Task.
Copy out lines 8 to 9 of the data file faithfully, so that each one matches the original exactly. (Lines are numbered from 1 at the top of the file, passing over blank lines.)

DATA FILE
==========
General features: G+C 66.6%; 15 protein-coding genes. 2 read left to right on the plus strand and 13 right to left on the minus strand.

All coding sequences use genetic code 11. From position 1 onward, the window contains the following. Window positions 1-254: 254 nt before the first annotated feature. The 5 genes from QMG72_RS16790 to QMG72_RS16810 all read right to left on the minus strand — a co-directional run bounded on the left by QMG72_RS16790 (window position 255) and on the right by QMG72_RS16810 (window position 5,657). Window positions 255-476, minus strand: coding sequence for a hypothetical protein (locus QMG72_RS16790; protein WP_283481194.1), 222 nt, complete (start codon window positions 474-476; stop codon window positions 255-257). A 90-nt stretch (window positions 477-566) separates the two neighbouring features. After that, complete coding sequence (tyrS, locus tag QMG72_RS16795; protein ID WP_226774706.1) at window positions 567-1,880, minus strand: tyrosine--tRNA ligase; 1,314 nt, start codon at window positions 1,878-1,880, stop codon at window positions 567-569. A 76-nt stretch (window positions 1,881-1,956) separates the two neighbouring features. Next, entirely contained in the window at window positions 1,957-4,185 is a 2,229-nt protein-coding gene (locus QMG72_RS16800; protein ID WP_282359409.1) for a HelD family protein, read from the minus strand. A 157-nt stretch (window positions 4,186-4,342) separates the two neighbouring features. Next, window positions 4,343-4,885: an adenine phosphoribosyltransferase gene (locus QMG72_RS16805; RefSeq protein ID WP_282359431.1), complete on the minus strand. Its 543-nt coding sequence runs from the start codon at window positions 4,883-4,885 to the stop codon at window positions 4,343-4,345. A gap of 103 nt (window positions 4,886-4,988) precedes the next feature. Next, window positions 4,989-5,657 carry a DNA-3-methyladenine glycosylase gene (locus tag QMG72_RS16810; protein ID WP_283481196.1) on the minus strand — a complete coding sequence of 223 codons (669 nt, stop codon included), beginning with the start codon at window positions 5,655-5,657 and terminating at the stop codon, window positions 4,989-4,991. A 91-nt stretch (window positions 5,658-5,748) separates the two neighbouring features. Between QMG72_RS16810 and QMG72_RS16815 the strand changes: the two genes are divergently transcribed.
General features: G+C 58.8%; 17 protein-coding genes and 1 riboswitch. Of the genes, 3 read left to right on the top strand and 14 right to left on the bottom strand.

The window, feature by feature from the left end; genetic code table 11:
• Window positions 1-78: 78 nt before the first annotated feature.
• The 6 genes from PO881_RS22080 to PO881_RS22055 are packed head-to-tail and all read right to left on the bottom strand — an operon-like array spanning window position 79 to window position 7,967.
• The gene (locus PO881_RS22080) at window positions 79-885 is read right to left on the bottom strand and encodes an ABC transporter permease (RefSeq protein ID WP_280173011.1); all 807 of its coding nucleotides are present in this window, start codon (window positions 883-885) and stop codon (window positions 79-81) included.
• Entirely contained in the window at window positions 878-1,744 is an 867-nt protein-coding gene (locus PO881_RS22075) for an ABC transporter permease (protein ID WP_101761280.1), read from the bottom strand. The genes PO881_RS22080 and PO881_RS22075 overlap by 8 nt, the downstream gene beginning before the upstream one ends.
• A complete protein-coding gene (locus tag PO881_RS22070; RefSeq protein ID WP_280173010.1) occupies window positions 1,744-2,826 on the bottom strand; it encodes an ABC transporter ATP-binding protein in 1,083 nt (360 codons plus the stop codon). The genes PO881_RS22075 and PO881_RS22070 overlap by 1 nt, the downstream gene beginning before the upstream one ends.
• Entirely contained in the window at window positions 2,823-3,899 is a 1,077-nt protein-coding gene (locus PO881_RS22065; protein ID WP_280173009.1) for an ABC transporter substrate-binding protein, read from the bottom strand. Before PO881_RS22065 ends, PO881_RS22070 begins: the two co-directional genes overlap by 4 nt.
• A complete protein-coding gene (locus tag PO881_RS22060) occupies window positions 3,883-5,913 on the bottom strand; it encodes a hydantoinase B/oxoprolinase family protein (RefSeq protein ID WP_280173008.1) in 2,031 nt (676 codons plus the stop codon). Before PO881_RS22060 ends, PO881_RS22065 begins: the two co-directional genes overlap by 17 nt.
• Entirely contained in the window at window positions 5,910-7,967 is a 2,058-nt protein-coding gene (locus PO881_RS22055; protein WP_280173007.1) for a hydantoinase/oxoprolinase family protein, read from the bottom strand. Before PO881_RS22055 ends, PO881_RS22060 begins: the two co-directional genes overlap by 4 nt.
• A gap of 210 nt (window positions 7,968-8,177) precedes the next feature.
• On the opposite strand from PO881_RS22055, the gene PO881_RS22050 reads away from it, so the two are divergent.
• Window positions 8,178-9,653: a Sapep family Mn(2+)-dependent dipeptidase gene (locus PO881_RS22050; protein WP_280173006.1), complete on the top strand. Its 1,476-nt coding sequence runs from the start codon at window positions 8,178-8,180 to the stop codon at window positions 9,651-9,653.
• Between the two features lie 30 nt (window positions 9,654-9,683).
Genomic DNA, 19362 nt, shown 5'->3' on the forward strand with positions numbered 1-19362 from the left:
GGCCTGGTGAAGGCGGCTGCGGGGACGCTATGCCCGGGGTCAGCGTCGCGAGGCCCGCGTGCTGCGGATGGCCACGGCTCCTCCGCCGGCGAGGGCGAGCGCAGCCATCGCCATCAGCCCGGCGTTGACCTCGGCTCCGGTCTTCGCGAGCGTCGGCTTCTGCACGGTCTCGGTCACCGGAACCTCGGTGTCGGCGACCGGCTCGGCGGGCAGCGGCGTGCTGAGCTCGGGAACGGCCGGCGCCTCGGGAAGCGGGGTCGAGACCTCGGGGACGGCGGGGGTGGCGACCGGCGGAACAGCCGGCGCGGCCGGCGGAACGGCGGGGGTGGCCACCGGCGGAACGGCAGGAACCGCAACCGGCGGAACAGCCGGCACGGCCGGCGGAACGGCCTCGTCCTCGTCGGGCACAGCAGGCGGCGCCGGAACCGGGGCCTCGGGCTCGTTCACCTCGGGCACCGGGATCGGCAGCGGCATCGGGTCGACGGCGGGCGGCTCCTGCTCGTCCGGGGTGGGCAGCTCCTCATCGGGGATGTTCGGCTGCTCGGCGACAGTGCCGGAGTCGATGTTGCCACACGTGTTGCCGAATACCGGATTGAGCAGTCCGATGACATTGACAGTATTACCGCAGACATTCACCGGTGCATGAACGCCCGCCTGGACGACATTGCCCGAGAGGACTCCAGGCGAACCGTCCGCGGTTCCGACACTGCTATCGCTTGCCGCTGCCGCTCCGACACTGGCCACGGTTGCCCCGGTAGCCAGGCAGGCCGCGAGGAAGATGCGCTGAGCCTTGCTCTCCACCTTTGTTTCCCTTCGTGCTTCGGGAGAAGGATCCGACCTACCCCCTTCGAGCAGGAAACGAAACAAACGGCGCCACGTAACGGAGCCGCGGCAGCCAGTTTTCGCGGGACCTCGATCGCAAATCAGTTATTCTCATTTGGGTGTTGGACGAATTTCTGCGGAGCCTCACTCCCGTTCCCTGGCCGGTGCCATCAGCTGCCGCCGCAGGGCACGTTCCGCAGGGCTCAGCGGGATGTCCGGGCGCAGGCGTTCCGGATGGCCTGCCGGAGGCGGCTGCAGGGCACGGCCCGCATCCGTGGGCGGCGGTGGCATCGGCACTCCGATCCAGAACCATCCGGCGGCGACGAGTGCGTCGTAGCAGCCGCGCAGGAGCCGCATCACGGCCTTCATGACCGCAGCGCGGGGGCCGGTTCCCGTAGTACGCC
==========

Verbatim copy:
• Entirely contained in the window at window positions 878-1,744 is an 867-nt protein-coding gene (locus PO881_RS22075) for an ABC transporter permease (protein ID WP_101761280.1), read from the bottom strand. The genes PO881_RS22080 and PO881_RS22075 overlap by 8 nt, the downstream gene beginning before the upstream one ends.
• A complete protein-coding gene (locus tag PO881_RS22070; RefSeq protein ID WP_280173010.1) occupies window positions 1,744-2,826 on the bottom strand; it encodes an ABC transporter ATP-binding protein in 1,083 nt (360 codons plus the stop codon). The genes PO881_RS22075 and PO881_RS22070 overlap by 1 nt, the downstream gene beginning before the upstream one ends.